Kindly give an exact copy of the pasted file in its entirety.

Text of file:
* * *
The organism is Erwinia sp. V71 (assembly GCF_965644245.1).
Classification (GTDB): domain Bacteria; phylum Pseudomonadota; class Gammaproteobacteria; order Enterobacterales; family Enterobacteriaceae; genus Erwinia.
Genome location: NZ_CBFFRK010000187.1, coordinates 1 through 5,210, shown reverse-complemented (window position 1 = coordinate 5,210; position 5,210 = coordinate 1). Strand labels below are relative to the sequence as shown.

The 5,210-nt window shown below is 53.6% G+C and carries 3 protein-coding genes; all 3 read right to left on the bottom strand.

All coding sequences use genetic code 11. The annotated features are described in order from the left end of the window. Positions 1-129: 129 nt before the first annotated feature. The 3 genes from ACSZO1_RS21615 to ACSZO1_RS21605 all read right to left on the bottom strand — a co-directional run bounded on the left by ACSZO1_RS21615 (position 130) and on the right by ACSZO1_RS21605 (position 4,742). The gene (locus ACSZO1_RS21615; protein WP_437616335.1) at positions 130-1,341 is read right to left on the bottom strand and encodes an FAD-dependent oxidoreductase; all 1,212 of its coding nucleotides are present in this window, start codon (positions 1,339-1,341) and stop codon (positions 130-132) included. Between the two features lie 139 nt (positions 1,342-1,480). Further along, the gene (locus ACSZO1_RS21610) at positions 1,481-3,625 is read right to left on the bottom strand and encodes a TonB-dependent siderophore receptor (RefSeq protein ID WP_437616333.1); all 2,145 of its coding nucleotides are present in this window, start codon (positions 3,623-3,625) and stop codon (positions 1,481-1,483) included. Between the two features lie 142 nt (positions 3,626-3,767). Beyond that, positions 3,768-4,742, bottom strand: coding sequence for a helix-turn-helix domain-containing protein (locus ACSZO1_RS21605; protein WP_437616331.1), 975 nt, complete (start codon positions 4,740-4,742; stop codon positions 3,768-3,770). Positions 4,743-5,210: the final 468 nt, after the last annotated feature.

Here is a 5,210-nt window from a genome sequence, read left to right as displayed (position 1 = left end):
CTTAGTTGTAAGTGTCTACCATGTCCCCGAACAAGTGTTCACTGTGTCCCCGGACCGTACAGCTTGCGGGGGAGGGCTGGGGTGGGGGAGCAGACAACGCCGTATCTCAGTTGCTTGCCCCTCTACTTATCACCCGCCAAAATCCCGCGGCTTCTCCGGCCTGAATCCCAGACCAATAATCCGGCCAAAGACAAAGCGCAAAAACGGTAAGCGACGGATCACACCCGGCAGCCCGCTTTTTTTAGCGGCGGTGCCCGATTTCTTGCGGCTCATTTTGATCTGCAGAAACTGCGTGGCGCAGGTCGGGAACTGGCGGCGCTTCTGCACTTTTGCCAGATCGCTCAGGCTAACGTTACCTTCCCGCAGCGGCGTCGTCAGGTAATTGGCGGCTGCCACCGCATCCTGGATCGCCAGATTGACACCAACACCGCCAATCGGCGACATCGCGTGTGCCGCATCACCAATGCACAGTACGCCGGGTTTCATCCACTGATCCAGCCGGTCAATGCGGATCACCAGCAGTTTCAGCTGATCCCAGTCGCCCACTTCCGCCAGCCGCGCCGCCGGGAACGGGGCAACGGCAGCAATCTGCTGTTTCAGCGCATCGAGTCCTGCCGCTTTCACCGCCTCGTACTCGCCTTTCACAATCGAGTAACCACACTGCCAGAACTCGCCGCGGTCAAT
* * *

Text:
The organism is Erwinia sp. V71 (assembly GCF_965644245.1).
Classification (GTDB): domain Bacteria; phylum Pseudomonadota; class Gammaproteobacteria; order Enterobacterales; family Enterobacteriaceae; genus Erwinia.
Genome location: NZ_CBFFRK010000187.1, coordinates 1 through 5,210, shown reverse-complemented (window position 1 = coordinate 5,210; position 5,210 = coordinate 1). Strand labels below are relative to the sequence as shown.

The 5,210-nt window shown below is 53.6% G+C and carries 3 protein-coding genes; all 3 read right to left on the bottom strand.

All coding sequences use genetic code 11. The annotated features are described in order from the left end of the window. Positions 1-129: 129 nt before the first annotated feature. The 3 genes from ACSZO1_RS21615 to ACSZO1_RS21605 all read right to left on the bottom strand — a co-directional run bounded on the left by ACSZO1_RS21615 (position 130) and on the right by ACSZO1_RS21605 (position 4,742). The gene (locus ACSZO1_RS21615; protein WP_437616335.1) at positions 130-1,341 is read right to left on the bottom strand and encodes an FAD-dependent oxidoreductase; all 1,212 of its coding nucleotides are present in this window, start codon (positions 1,339-1,341) and stop codon (positions 130-132) included. Between the two features lie 139 nt (positions 1,342-1,480). Further along, the gene (locus ACSZO1_RS21610) at positions 1,481-3,625 is read right to left on the bottom strand and encodes a TonB-dependent siderophore receptor (RefSeq protein ID WP_437616333.1); all 2,145 of its coding nucleotides are present in this window, start codon (positions 3,623-3,625) and stop codon (positions 1,481-1,483) included. Between the two features lie 142 nt (positions 3,626-3,767). Beyond that, positions 3,768-4,742, bottom strand: coding sequence for a helix-turn-helix domain-containing protein (locus ACSZO1_RS21605; protein WP_437616331.1), 975 nt, complete (start codon positions 4,740-4,742; stop codon positions 3,768-3,770). Positions 4,743-5,210: the final 468 nt, after the last annotated feature.

Here is a 5,210-nt window from a genome sequence, read left to right as displayed (position 1 = left end):
CTTAGTTGTAAGTGTCTACCATGTCCCCGAACAAGTGTTCACTGTGTCCCCGGACCGTACAGCTTGCGGGGGAGGGCTGGGGTGGGGGAGCAGACAACGCCGTATCTCAGTTGCTTGCCCCTCTACTTATCACCCGCCAAAATCCCGCGGCTTCTCCGGCCTGAATCCCAGACCAATAATCCGGCCAAAGACAAAGCGCAAAAACGGTAAGCGACGGATCACACCCGGCAGCCCGCTTTTTTTAGCGGCGGTGCCCGATTTCTTGCGGCTCATTTTGATCTGCAGAAACTGCGTGGCGCAGGTCGGGAACTGGCGGCGCTTCTGCACTTTTGCCAGATCGCTCAGGCTAACGTTACCTTCCCGCAGCGGCGTCGTCAGGTAATTGGCGGCTGCCACCGCATCCTGGATCGCCAGATTGACACCAACACCGCCAATCGGCGACATCGCGTGTGCCGCATCACCAATGCACAGTACGCCGGGTTTCATCCACTGATCCAGCCGGTCAATGCGGATCACCAGCAGTTTCAGCTGATCCCAGTCGCCCACTTCCGCCAGCCGCGCCGCCGGGAACGGGGCAACGGCAGCAATCTGCTGTTTCAGCGCATCGAGTCCTGCCGCTTTCACCGCCTCGTACTCGCCTTTCACAATCGAGTAACCACACTGCCAGAACTCGCCGCGGTCAAT